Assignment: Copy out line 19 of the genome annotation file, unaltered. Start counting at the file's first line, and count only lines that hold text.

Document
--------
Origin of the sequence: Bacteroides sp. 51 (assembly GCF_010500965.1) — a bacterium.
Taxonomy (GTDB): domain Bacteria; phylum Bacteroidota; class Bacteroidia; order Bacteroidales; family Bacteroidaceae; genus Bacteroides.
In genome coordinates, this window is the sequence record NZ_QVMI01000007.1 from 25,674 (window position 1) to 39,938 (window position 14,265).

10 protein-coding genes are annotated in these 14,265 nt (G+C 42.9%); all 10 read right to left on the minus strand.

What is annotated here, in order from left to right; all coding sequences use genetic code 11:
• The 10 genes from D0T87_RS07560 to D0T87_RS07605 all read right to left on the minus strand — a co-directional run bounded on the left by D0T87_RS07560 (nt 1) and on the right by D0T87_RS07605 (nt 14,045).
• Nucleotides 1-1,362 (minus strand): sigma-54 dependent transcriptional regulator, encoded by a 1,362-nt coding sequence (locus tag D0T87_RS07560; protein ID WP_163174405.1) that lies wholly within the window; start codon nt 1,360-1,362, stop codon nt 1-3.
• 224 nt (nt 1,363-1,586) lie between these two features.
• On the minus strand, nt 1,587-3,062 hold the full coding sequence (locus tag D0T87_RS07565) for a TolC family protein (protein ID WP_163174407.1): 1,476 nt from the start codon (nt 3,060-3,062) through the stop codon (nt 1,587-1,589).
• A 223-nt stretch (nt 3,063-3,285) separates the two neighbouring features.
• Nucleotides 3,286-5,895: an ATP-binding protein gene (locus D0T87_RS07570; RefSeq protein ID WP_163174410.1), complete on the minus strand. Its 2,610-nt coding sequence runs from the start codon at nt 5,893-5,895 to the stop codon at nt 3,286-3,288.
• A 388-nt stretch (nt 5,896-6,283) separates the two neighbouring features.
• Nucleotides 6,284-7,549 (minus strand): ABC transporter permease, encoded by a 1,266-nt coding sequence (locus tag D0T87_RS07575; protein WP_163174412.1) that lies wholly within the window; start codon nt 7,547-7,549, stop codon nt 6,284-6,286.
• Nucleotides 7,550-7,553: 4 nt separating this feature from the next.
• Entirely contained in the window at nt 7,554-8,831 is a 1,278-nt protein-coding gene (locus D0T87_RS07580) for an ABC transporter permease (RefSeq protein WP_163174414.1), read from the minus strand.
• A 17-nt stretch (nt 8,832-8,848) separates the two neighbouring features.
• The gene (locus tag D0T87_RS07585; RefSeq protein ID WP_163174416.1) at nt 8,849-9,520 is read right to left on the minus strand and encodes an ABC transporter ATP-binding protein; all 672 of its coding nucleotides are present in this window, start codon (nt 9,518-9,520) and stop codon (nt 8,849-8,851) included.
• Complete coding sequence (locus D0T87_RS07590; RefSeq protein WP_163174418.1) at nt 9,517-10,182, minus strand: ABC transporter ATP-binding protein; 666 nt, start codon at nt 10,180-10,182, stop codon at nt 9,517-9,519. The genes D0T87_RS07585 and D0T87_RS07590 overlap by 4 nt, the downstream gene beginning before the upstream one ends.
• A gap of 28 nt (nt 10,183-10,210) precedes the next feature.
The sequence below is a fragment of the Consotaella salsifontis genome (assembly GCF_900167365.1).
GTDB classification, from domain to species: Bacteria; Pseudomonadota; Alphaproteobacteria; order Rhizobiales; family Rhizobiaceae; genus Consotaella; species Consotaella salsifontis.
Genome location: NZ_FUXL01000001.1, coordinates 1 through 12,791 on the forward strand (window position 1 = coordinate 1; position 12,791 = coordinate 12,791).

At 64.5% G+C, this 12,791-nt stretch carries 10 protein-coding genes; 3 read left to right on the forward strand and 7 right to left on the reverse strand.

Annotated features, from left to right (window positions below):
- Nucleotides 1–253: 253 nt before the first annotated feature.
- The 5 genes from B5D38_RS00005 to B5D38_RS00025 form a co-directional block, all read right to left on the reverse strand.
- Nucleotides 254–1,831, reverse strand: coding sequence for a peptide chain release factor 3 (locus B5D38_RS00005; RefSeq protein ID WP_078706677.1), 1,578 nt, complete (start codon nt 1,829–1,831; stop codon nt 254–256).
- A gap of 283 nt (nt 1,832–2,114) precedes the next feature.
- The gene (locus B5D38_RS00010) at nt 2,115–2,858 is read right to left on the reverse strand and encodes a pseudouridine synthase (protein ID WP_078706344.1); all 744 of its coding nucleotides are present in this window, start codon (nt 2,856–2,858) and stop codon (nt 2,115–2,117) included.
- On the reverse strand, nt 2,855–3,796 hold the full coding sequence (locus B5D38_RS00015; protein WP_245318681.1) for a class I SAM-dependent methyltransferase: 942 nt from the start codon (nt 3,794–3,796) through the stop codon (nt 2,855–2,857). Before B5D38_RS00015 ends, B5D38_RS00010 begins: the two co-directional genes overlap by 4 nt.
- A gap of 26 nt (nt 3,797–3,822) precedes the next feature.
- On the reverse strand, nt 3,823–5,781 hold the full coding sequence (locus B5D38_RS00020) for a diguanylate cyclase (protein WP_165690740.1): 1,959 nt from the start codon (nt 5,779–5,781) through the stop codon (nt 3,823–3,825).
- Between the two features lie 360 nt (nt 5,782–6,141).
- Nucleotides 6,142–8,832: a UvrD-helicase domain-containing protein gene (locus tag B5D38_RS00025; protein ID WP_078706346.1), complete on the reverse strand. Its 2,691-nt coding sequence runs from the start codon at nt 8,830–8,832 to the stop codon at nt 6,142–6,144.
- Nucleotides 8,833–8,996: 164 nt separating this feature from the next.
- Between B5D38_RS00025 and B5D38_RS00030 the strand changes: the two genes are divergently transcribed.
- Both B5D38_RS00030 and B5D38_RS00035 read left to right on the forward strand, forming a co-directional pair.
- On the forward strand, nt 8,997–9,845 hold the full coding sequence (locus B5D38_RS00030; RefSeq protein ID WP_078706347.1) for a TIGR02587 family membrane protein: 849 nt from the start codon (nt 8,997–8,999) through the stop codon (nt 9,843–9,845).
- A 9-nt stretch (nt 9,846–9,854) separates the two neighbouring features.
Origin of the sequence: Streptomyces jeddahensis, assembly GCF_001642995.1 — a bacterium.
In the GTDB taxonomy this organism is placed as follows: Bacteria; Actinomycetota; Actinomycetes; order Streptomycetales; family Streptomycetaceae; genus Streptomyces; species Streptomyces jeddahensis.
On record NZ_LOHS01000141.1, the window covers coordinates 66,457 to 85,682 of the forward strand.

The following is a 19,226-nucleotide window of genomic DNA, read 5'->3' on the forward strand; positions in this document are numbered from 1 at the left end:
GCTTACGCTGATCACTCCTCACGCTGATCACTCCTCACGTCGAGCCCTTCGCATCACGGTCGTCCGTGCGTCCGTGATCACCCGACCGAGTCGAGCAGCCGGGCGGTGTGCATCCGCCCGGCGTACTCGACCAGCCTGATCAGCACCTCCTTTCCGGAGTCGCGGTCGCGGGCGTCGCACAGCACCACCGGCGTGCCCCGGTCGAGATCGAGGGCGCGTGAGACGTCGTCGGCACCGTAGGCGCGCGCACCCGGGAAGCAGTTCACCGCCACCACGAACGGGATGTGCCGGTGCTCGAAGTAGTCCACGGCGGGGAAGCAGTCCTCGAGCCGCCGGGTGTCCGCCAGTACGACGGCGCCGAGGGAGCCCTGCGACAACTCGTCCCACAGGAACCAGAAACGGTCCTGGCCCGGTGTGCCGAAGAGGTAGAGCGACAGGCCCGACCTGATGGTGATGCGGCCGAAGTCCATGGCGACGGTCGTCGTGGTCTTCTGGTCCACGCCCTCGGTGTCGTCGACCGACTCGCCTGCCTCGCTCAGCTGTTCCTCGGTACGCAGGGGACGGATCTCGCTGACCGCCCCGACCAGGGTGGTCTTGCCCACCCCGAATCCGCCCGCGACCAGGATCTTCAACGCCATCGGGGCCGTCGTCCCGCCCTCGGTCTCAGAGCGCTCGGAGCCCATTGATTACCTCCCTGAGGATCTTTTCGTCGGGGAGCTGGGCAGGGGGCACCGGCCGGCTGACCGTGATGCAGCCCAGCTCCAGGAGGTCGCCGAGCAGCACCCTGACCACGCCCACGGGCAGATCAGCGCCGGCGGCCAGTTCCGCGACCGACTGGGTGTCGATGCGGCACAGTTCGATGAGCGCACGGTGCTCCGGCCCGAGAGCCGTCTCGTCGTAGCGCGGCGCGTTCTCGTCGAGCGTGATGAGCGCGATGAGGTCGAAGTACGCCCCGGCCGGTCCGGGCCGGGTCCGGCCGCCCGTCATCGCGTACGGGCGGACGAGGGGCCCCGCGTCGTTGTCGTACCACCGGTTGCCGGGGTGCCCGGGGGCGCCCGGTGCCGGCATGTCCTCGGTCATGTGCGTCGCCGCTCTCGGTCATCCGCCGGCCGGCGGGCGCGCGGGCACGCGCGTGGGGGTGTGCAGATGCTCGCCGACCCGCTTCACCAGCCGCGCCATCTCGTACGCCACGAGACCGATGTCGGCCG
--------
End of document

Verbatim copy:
• A gap of 28 nt (nt 10,183-10,210) precedes the next feature.